Wednesday, August 30, 2006

On this date...

On this date in 1965, Bob Dylan released his classic album Highway 61 Revisited. It is generally considered to be among the Top 10 Greatest Albums in the rock and roll era, probably Dylan's best work, and a landmark in folk rock.

US Highway 61 travels from New Orleans through Memphis to Canada, and Dylan used it as a metaphor for American life. According to critic Robert Shelton, " a teenager, Dylan had travelled that way on radio. ... Highway 61 became, I think, to him a symbol of freedom, a symbol of movement, a symbol of independence and a chance to get away from a life he didn't want." Though firmly "folk rock", the album has a very bluesy feel.

The album begins with "Like A Rolling Stone", one of rock's greatest records. Absolute perfection, musically and lyrically. Dylan's only #1 hit, few records in the past 50 years can compare in terms of sheer excellence (the Beach Boys' "Good Vibrations" and maybe a Beatles single or two, not much else). The song blew away John Lennon and Paul McCartney, and influenced scores of other musicians, including Michael Nesmith, the Rolling Stones, Bruce Springsteen, and Frank Zappa.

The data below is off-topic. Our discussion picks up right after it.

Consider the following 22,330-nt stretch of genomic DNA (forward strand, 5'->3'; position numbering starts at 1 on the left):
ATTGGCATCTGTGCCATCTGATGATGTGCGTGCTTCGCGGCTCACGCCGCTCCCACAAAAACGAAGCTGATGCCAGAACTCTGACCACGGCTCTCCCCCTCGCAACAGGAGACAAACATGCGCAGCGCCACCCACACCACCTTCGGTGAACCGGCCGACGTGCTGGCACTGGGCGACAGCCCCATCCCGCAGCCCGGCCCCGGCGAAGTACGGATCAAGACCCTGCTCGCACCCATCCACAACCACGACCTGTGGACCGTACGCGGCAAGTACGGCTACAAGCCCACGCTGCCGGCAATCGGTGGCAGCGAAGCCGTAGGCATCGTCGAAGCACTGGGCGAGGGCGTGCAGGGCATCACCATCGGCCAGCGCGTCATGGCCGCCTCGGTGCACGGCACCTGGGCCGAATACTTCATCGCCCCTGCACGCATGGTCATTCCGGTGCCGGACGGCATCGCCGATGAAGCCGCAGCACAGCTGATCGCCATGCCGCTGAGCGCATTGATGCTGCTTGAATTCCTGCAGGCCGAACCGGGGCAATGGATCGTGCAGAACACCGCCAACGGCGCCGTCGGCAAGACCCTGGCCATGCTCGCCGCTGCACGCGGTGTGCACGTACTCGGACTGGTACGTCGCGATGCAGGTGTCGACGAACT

The album continues with one great song after another, such as "Tombstone Blues", "It Takes a Lot to Laugh, It Takes a Train to Cry", "Ballad of a Thin Man", and the title track, before finishing with the astonishing "Desolation Row", one of the most ambitious songs ever written, a bleak and bizarre vision of America.

Highway 61 Revisited is a work that should be heard repeatedly by music lovers everywhere. It's one of my personal favorites; I often listen to it in the car during a long drive. I commend it to one and all as one of the best works by the best American songwriter who ever lived.

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